The Global Urbanist

News and analysis of cities around the world

Mumbai and Kerala's Dial 1298 for Ambulance is a model for developing cities worldwide

Visiting its operations in Mumbai, Accra-based Sheila Ochugboju sees much to admire in Dial 1298 for Ambulance, a private company using a cross-subsidy model to provide ambulance services for residents rich and poor, but fears the middle class is too small in her own city for the model to be replicable there.

Sheila Ochugboju

Sheila Ochugboju

Cities: Amritsar, Chandigarh, Jaipur, Kochi, Mumbai, Patna, Thiruvananthapuram, Accra

Topics: Emergencies and reconstruction, Private sector governance, Health and aging

Dial 1298 for Ambulance is a private ambulance company, the first in India catering to all residents in its service areas regardless of income, and one of just three organised operators in the country. In 2007 the company had ten ambulances in Mumbai. It now has more than 280 ambulances across Mumbai, Kerala, Bihar, Rajasthan and Punjab, and its call centres have answered more than 100,000 emergency calls. It operates on a cross-subsidy model, charging premiums to middle-class users seeking private hospital care to support more basic services for the poor.

The founders' original vision is reflected in the organisation's commitment to meeting international quality standards in emergency medical services and extending the availability of emergency transportation and care to lower-income populations. And during its seven short years of operation it has very quickly changed its plans repeatedly as it met new challenges, adapting to the vagaries of an arbitrary, inefficient patchwork of healthcare delivery across Mumbai and the Kerala State, evolving structures and procedures which have helped to save over 70,000 lives.

In Accra where I live, the provision of emergency services for the urban poor is still at an abysmal state. This is a city with a population of just 3 million, compared to the 12.5 million inhabitants of th City of Mumbai, with a small albeit growing middle class, so the opportunities for private sector involvement in emergency services delivery are not as economically feasible as they are in Mumbai. The burden of care, therefore, lies squarely in the hands of the public sector for now.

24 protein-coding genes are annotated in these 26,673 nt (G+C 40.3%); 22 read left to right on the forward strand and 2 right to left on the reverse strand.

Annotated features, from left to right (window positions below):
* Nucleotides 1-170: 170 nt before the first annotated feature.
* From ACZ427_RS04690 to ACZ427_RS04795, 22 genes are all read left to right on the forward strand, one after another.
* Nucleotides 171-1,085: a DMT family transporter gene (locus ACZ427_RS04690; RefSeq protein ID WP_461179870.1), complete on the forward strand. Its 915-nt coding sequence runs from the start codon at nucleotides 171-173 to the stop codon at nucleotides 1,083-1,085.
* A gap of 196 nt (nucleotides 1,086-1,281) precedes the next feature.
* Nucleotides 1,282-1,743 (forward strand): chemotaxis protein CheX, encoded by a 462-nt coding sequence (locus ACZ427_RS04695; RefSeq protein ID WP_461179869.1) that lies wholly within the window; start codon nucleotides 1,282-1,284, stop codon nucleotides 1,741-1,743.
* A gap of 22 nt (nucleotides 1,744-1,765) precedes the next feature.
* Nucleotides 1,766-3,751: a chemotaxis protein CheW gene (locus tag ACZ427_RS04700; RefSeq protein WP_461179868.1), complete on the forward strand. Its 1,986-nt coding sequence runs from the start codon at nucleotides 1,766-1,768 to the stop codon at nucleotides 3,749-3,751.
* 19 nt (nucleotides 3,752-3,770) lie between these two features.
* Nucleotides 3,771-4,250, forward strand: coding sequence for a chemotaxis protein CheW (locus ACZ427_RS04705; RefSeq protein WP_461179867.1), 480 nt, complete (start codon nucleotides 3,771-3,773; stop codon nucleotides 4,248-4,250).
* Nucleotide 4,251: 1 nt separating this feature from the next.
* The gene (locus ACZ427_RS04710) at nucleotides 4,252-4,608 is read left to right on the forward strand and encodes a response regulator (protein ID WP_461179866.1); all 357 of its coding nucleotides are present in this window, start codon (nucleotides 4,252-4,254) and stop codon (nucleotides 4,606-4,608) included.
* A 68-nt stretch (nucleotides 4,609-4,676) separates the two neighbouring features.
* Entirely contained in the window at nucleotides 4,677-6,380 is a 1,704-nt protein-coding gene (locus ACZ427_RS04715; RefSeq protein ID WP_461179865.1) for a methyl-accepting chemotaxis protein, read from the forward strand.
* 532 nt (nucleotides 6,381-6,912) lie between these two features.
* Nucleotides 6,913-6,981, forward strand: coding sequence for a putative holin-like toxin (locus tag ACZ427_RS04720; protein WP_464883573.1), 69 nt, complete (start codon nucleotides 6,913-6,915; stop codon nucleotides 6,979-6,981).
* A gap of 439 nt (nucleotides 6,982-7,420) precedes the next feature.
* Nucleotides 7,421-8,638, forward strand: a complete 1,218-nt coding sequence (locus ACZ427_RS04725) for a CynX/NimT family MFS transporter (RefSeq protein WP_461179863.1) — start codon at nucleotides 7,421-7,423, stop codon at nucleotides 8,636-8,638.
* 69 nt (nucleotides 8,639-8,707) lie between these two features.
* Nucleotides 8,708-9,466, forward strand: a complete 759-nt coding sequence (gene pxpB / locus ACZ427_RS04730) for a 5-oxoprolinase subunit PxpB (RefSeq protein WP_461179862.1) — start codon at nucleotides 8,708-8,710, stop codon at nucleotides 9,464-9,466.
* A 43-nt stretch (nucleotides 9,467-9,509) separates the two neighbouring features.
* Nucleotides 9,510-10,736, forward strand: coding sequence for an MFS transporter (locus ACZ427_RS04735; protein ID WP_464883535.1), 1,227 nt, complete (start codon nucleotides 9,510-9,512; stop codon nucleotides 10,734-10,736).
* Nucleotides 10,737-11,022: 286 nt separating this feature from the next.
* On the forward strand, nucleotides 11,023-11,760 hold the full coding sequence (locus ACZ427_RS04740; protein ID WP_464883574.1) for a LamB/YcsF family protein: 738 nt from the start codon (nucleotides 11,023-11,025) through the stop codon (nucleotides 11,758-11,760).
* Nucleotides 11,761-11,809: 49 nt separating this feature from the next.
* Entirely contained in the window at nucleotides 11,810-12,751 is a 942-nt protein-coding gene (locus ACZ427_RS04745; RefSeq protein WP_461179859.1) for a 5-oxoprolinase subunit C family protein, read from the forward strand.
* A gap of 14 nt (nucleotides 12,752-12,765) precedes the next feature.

In April 2009 after yet another disaster the Minister for Health in Ghana was reported as saying, 'the recent gas tanker explosion on the Winneba road confirmed our unpreparedness to handle emergencies.' The most obvious casualties from such a poor ambulance service in West Africa come from road accidents and maternal deaths due to hemorrhages during crude transportation such as donkey carts and bicycles.

The Minister later outlined plans for a National Ambulance Service Bill. These plans include a financing agreement for the construction of 12 district hospitals and technical training instiutions. The agreement is also for the supply of two air ambulances, 50 mobile clinics, ten educative mobile units and 200 ambulance cars.

In Ghana, where Christian culture has a huge reverence for the dead, the living who find themselves in emergency situations get scant attention while refrigerated ambulances are mostly hired to carry corpses, and large amounts of money are spent to preserve bodies for funerals that take place months after death.

A major private sector initiative comparable to the Dial 1298 model in West Africa is the West Africa Rescue Association (WARA). They provide a very effective service to corporations, businesses and rich individuals. This trend is likely to grow as more specialised operators such as the Global Air Ambulance service are starting up to provide coverage for companies entering the region to exploit the new discoveries of oil and gas.

The high concentration of international organisations and NGOs in cities such as Accra skews the picture even more, as they are serving a very small elite. The trickle-down effect of economic growth in the region may not directly benefit the urban poor in the short term, because even if Africa continues to grow at the most optimistic rates quoted by the World Bank, by 2030 the total number of people defined as middle class would only be 43 million compared to 267 million middle class people expected in India by 2015.

Therefore any private sector initiatives to safeguard basic human rights like healthcare would have to be heavily subsidised by the state as the markets alone could not sustain large-scale pay-per-use ambulance models such as Dial 1298.

Without determined efforts to develop public-private partnerships that can subsidise the cost of provision to poor people, whatever plans the governments of West Africa have to reduce mortalities due to poor emergency services will not survive first contact with that old enemy called poverty still claiming lives in West African cities.

Sheila Ochugboju is the Chief Communications Officer for the African Center for Economic Transformation (ACET), headquartered in Accra.